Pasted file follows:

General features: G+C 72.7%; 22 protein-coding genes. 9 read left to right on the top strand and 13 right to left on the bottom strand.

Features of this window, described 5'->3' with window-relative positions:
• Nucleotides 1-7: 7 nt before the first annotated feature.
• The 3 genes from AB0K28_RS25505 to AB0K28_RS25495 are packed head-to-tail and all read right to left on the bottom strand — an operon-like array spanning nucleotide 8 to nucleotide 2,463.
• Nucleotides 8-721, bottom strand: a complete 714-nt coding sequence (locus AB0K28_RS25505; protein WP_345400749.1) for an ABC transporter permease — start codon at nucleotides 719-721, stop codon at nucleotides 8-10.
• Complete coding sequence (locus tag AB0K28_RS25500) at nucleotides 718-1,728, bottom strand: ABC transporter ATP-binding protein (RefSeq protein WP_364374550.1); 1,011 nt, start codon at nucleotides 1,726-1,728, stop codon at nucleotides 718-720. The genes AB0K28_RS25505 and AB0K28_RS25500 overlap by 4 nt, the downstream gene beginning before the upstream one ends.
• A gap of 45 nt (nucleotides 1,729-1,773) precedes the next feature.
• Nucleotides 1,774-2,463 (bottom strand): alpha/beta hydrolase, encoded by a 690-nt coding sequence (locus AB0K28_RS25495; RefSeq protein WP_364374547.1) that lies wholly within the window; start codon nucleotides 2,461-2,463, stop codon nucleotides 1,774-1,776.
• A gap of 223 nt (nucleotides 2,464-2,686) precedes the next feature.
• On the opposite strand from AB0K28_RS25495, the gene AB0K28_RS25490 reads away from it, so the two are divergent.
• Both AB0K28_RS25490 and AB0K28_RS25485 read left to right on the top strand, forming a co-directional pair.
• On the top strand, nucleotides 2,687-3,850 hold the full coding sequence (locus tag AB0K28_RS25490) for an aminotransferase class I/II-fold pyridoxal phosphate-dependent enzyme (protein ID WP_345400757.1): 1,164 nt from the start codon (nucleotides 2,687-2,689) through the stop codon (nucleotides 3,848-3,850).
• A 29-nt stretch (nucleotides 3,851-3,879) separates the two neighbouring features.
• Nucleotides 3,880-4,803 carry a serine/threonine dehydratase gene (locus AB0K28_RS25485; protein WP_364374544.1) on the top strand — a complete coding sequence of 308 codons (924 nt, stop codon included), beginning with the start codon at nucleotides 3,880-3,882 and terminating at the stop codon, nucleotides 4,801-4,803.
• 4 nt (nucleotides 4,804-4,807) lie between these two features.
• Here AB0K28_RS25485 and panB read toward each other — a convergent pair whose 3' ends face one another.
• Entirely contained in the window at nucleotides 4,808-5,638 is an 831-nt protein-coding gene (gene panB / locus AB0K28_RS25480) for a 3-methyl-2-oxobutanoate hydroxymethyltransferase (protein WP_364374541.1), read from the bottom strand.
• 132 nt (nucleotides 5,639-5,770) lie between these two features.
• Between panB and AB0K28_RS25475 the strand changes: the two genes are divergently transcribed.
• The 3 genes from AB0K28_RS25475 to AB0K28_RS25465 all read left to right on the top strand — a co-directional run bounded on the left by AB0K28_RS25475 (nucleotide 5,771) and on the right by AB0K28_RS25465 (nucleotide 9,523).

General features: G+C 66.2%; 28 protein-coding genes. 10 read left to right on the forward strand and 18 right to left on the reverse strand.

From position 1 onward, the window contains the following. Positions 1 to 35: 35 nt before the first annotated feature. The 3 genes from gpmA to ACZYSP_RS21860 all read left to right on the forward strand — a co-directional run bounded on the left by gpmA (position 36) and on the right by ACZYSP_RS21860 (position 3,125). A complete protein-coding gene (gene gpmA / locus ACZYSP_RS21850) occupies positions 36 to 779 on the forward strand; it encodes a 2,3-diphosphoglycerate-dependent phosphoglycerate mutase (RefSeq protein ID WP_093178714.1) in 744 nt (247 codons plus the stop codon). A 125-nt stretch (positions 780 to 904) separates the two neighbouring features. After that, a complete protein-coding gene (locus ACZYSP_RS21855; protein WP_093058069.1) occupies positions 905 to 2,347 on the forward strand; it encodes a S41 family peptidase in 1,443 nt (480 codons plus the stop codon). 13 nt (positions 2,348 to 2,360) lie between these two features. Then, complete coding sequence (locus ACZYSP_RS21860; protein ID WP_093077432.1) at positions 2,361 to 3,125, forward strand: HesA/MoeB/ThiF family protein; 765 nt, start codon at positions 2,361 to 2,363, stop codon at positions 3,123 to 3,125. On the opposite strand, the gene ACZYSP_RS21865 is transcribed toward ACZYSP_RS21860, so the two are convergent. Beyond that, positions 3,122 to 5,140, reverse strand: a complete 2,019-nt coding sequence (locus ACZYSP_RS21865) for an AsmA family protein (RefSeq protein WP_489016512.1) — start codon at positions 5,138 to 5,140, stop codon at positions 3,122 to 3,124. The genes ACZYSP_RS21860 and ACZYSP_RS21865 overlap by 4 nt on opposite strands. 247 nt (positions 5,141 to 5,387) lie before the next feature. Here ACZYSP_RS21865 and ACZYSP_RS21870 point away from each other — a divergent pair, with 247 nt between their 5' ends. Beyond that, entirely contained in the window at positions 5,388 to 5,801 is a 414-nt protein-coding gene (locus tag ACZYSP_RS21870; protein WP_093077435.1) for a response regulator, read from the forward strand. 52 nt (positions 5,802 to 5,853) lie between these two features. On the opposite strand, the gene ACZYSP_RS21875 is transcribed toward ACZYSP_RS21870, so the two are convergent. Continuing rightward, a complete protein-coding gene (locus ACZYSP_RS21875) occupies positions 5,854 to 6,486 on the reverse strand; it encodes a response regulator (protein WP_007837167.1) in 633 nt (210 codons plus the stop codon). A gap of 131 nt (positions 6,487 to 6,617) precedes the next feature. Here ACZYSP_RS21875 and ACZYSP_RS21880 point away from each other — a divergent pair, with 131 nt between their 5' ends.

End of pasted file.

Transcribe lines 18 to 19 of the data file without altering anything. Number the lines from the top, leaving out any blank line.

• 132 nt (nucleotides 5,639-5,770) lie between these two features.
• Between panB and AB0K28_RS25475 the strand changes: the two genes are divergently transcribed.